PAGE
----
5 Weird Facts About Halloween

Halloween horror nights
source : walldiskpaper.com

Happy Halloween, Flowerlovers! Halloween is well known for candies, customes, pumpkins, etc. This celebration maybe the most anticipated event for kids as they usualy running around the neighbourhood for threatening tricks. But, there are some weird facts that you maybe don’t know about Halloween. Check this out!

  1. You have to dance for “Treat”

For European, most people usually wear various costumes and the participants performing dances, songs and plays in exchange for treats.

In another version like in America, they celebrate it as “Thanksgiving”. As for trick-or-treats, men paraded door-to-door, and boys often followed and begging for coins. This door-to-door begging was mostly stopped in 1930s, but re-emerged again to distract kids from pulling Halloween pranks.

  1. Wear animal skins and heads

During the ancient Roman, tribes that located in Germany and France traditionally wore costumes of animal heads and skins to connect to dead spirits. This tradition continues in the celebration of Samhain, the Celtic holiday that inspired about Halloween in America. Now, merry-makers often blackening their faces to dress up as evil spirits. Usually, the leader of the Samhain parades wore a white sheet and carried a wooden horse head or a decorated horse skull. Young people also celebrated this tradition by cross-dressing.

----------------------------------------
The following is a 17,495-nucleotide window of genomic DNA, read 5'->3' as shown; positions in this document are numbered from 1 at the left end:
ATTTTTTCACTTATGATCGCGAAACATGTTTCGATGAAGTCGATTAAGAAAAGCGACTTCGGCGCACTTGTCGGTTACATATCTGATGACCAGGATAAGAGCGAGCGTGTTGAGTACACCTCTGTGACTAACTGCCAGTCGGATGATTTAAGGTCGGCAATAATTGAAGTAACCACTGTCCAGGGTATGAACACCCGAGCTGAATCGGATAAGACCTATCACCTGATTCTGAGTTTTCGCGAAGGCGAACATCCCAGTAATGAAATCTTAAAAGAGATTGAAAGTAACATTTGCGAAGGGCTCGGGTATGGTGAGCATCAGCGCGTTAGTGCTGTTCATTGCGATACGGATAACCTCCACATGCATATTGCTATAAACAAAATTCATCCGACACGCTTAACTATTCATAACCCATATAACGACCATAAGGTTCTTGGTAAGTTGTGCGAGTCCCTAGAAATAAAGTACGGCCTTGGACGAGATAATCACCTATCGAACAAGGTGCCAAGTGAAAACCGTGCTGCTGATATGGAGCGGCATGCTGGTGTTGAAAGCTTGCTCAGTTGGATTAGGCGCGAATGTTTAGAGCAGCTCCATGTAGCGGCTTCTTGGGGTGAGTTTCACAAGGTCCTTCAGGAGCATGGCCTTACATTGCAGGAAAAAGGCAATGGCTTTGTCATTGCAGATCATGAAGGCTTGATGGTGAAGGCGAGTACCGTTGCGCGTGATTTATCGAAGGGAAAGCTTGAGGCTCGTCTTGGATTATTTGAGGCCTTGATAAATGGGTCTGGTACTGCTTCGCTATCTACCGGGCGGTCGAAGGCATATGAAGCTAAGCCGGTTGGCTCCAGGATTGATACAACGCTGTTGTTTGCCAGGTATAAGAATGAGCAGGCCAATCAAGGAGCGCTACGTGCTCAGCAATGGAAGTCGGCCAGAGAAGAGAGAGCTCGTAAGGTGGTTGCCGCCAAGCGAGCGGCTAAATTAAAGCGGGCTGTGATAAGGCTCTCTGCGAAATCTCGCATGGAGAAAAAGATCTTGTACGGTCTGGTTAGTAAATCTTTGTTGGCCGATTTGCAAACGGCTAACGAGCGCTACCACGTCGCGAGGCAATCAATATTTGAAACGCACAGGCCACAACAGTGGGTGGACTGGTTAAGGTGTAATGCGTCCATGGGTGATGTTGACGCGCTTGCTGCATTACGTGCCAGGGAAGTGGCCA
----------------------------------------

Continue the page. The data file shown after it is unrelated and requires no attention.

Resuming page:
1. Jack-O’-Lanterns

There was a history about Jack-o’-lanterns. It comes from an old Irish tale about a man named Stingy Jack. According to folklore, Stingy Jack was out getting sloshed with the Devil when Jack convinced his drinking partner to turn himself into a coin to pay for the drinks without spending money. Then Jack put the Devil which is shaped like a coin into his pocket. The coins that contained from a silver cross kept the Devil from transforming back. Jack promised to free the Devil as long as the Devil wouldn’t bother him for a year, and if he died, the Devil could never claim his soul. Jack tricked the Devil again by getting him to pick a piece of fruit out of a tree and then carving a cross into the bark when the Devil was in the branches. This trick bought Jack another 10 years of devil-free living.

When Jack finally died, God decided he wasn’t fit for heaven, but the Devil had promised never to claim his soul for hell. So Jack was sent off to roam Earth with only a burning coal for light. He put the coal into a turnip as a lantern. And from that, now Stingy Jack became “Jack of the Lantern” or “Jack o’ Lantern.” Based on this myth, the Irish carved scary faces into turnips, beets and potatoes to scare away Stingy Jack or any other spirits on the night.

  1. Halloween is a perfect day to find your soulmate

In Ireland, people celebrated Halloween as to find their soulmate by playing romantic fortune-telling games. This game allegedly predicted who they would marry and when according to Nicholas Rogers’ “Halloween: From Pagan Ritual To Party Night”. Since Halloween is as similar as Valentine’s Day, where most of young people could mingle with the opposite sex, it was also considered a good day to scope out a sweetheart. Meanwhile in America, young people, particularly girls, continued the old Irish tradition.

  1. Halloween referred as “Cabbage Night”

Cabbage Night came from a Scottish fortune-telling game. The girls used cabbage stumps to predict information about their future husbands. According to Framinghan Legends & Lore, teens skipped the fortune-telling and simply went around throwing cabbage at their neighbors’ houses in the early Framingham, Massachusetts. This was no isolated tradition. In late 19th century of America, country boys reportedly rejoiced in throwing cabbage, corn and assorted rotten vegetables.

 

 

Leave a Reply